RALEIGH, N.C. – In a high-stakes game of economic poker, the state of North Carolina, Wake County and the Town of Holly Springs bet millions of dollars in grants and tax credits plus 167 acres of free land in hopes of winning a big “pot” – a vaccine production plant to be built by drug giant Novartis.

The ante wasn’t cheap – a package worth some $20 million. The package tops $40 million when highway improvements and the value of community college training for a workforce to man the plant is included.

One of three players, the state of Maryland folded. An official told The Baltimore Sun that the cost of winning the Novartis facility was “too expensive” (The other player was the state of Georgia, which offered more than $60, according to The News & Observer.)

North Carolina won, with Novartis officials’ comments about the availability of a well-trained workforce backing another valuable Tar Heel state card.

Novartis Vaccines and Diagnostics, a division of Novartis, said Tuesday that it would build the plant and create as many as 350 jobs on a 167-acre spread located at the Holly Springs Business Park. Joerg Reinhardt, the chief executive officer of Novartis Vaccines & Diagnostics, said economic incentives were not the deciding factor. North Carolina’s “ace”, if you will, was work force availability, he said. Still, state and local officials assembled a comprehensive package. Also, one reason Maryland dropped out was because of the “free land” card that Holly Springs put on the table.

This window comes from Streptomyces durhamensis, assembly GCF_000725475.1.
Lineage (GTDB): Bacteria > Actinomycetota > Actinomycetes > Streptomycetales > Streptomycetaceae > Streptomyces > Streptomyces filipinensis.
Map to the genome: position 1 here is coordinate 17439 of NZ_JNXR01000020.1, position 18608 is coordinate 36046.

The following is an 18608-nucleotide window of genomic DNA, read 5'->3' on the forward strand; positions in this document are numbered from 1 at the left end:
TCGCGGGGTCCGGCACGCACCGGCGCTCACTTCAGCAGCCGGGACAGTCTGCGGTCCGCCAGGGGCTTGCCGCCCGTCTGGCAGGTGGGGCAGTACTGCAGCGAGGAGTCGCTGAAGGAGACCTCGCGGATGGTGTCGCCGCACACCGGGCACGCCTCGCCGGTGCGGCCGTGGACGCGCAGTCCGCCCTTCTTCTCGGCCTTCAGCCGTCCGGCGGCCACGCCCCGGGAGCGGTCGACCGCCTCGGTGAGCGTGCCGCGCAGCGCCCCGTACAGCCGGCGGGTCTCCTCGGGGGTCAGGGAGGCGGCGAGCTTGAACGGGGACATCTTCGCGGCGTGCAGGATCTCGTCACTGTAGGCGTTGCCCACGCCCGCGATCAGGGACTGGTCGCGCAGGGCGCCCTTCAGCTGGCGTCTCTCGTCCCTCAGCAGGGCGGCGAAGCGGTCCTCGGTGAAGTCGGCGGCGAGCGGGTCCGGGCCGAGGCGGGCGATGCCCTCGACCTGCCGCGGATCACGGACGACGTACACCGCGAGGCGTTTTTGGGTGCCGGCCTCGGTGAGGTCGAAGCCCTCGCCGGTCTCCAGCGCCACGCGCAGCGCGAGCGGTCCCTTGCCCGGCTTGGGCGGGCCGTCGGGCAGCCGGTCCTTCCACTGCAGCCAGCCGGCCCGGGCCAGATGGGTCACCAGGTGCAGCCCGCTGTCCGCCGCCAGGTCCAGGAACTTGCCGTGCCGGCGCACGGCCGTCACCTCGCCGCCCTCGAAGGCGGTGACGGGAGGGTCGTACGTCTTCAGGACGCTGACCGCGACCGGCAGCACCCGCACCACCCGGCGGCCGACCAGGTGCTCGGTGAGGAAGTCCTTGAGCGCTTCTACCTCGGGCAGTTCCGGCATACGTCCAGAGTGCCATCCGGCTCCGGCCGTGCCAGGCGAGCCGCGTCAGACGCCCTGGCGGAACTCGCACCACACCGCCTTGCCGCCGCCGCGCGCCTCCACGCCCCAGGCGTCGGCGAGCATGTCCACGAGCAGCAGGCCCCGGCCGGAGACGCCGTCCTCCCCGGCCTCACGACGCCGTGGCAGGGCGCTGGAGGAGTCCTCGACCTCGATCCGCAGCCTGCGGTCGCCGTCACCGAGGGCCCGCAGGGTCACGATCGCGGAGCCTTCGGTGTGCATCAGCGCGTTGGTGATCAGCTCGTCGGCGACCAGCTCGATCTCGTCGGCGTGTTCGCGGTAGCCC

The Town of Holly Springs’ land deal included its decision to purchase the 167 acres from G & G Properties. The price was $7.274 million, according to the town council meeting agenda.

The town plans to “grant” the land to Novartis along with a $1 million grading allowance.

Other incentive cards in the package included a $3 million grant from the state’s One North Carolina Fund. Grants made through that program require a match from local governments.

Novartis also received a grant worth up to $6 million over 12 years through job creation tax credits if Novartis creates all the new jobs as now anticipated.

Wake County is chipping in with what County Manager David Cook described as “grant investment returns”. These are essentially rebates on property taxes paid once a facility is built. Cook estimated that Novartis would receive between $2.7-$3 million based upon the tax evaluation of the grant.

However, by far the largest incentive Novartis received for building the plant came from the federal government. This spring, Novartis and four other companies, including GlaxoSmithKline, were awarded more than $1 billion in contracts from the Department of Health and Human Services to help build production plants for influenza vaccines.

Novartis received $220 million.

Total initial cost of the plant is estimated to be $267.5 million, according to Governor Mike Easley. However, Novartis said the total investment would be as much as $700 million.

That’s quite a prize in any poker game.